I liked Brave, the 2012 Pixar film starring an adventurous and independent Scottish princess. I enjoyed it, it was beautiful and entertaining; it was not, however, the best animated movie of the year. Despite what “The Academy” says, I was not as impressed as they were with the movie. Pixar has done some truly great films in the past, some of them deserving the coveted Best Picture award and yet losing to a live action film. Brave was not their best work, it was slightly generic and borderline formulaic. If my say had meant anything and I was given a chance to vote for the award for Best Animated Feature of 2012, my vote would have undoubtedly gone to ParaNorman. I wrote briefly about ParaNorman here. The movie was far less generic, it was new, fresh and exciting. There were aspects of the film that I had never seen in an animated movie, they took creative risks that ultimately paid off for the betterment of the story. Unfortunately it didn’t get near the amount of the attention that other animated features did.
In ParaNorman we’re introduced to a little boy, Norman, who is the only one capable of seeing and communicating with the dead. Needless to say, he is an outcast with very few friends. Even his parents think there is something wrong with him. The gist of the movie comes from Norman being commissioned by his, estranged, crazy uncle (voiced by John Goodman) to prevent the release of a curse on their tiny town. Things get really bad when a group of zombies rise from the grave and head strait for the heart of the town. This is one of the few zombie movies for children I have seen (to be honest, the only other one I can think of at the moment is a Scooby-Doo VHS). ParaNorman is a horror movie for children. Not a slasher movie, but a well thought out horror film, it deals with real situations and fears that kids may have in a supernaturally theatrical way. Norman must deal with bullies, being different and the pain that comes with holding on to anger. It’s a my-first-zombie movie with a powerful message about forgiveness. Also, it’s pretty hilarious. Many nods and winks to horror movie fans and plenty of slapstick humor widen the range of audience appeal.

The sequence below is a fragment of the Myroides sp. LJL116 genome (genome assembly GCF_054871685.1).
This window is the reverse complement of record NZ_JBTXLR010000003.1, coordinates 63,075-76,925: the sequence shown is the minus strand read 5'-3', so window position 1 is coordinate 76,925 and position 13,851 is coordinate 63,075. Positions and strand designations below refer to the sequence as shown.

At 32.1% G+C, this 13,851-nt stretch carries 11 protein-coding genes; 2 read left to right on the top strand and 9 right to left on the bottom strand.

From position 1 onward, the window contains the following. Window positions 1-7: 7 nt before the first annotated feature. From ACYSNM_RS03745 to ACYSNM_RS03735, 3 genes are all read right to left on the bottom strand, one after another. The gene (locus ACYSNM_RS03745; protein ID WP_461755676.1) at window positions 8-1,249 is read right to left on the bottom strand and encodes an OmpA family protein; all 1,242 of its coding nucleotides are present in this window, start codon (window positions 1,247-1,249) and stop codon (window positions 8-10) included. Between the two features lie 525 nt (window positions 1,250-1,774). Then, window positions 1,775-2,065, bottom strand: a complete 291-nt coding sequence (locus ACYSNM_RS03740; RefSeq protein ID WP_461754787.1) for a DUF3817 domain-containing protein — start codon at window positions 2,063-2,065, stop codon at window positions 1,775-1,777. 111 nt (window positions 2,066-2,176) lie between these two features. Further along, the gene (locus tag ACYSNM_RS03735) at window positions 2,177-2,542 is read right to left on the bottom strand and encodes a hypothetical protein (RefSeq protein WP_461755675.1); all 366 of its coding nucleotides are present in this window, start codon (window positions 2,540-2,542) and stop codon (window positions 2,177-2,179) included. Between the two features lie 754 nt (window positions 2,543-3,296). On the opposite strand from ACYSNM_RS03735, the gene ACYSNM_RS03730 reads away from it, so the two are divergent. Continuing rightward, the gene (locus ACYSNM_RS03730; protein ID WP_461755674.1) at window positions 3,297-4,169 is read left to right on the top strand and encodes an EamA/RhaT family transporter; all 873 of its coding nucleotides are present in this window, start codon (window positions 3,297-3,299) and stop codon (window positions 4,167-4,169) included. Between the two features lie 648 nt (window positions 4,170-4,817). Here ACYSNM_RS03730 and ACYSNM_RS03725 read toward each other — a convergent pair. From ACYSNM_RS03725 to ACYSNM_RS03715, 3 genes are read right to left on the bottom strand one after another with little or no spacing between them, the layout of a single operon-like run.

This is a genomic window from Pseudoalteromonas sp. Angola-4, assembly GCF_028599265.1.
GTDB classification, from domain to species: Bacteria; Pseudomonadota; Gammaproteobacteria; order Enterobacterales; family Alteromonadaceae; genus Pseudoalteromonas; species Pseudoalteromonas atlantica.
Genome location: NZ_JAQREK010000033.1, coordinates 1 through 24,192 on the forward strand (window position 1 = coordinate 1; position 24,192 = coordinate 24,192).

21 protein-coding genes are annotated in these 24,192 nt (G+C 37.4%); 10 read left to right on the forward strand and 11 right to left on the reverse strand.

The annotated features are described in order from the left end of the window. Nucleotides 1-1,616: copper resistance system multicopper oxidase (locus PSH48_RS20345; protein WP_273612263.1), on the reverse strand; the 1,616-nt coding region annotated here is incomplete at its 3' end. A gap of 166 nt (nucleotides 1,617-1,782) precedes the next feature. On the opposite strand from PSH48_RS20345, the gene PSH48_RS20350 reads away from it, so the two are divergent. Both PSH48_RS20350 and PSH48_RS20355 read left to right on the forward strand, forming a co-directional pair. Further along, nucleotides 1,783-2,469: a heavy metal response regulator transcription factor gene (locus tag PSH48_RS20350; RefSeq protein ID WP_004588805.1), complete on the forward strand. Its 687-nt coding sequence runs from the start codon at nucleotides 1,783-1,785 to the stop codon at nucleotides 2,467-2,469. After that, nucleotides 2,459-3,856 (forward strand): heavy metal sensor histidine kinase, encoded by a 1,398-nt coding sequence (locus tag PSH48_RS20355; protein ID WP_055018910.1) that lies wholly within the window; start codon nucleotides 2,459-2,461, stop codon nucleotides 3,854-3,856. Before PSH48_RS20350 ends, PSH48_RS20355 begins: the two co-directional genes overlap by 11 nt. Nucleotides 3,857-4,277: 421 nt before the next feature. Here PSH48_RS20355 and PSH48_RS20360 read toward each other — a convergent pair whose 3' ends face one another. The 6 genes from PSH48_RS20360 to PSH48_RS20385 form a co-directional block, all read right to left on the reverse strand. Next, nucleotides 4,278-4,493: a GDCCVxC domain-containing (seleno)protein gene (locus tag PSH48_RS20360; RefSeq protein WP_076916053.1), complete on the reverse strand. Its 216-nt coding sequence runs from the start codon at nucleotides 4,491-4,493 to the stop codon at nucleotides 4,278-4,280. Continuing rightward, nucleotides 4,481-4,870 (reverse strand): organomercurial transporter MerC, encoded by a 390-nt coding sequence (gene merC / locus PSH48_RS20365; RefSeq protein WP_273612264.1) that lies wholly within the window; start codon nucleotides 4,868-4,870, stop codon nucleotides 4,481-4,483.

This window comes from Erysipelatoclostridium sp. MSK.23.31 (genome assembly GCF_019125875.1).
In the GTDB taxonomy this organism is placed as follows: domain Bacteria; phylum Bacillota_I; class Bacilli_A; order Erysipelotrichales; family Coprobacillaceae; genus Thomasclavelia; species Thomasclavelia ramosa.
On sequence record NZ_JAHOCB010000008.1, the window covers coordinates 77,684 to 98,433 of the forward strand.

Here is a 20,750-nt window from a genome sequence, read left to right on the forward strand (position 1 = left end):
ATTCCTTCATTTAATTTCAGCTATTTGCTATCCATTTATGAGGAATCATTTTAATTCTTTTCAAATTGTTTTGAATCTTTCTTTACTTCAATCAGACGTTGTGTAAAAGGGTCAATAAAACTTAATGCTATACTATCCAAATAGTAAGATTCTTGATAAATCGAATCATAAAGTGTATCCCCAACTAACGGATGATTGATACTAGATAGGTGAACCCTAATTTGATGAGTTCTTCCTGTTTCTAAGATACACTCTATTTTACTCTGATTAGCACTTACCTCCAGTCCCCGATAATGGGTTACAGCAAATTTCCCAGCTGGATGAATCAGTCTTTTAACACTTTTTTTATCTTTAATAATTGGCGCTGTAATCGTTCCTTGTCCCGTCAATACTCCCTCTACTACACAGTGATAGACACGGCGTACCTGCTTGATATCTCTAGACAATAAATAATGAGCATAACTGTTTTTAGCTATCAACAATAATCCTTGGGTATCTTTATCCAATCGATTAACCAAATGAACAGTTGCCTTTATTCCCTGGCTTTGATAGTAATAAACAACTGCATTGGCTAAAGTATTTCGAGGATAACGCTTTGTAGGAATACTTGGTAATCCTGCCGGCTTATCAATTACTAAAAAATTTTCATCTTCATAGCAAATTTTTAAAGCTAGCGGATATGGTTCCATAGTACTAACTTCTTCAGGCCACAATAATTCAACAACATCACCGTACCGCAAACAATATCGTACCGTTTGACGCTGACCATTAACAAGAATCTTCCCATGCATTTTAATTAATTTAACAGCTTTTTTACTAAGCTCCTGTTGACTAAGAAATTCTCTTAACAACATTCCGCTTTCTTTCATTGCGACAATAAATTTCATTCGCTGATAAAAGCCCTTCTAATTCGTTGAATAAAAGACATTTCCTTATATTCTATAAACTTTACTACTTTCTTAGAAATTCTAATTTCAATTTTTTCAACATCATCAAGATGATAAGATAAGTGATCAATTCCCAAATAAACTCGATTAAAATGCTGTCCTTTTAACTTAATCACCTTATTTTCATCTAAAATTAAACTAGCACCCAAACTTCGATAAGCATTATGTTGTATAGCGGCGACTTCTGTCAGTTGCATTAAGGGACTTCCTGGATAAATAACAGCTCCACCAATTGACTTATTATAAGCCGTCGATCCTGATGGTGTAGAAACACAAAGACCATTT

The unique visuals associated with stop motion animation is in full force. The movements of the characters and the somewhat jerky nature of the atmosphere of the film’s reality certainly adds to the supernatural tone that ParaNorman strives for. The color scheme offers some truly stunning scenes, often times transcending the expectations of a film in it’s genre. Every visual aspect of the movie worked in it’s favor, convincing me that this would not have been as good a film had it been traditional animation, computer animation or live action. Scrounging up a stellar voice cast also added to the experience. Each voice was quirky yet not over the top and matched perfectly to the individual character.
It’s a strange type of movie to impress the importance of acceptance and forgiveness to the audience, but as the movie winds down it becomes apparent that that is exactly what the whole film is about. The most prominent of the messages presented in this film is a warning against holding on to anger, even if someone has done something truly horrible to you. In a sea of revenge centric action movies, it was refreshing to see this truth played out in such an unexpected movie. Hate is an addictive poison, one that once we allow ourselves to get caught up in, becomes increasingly hard to give up.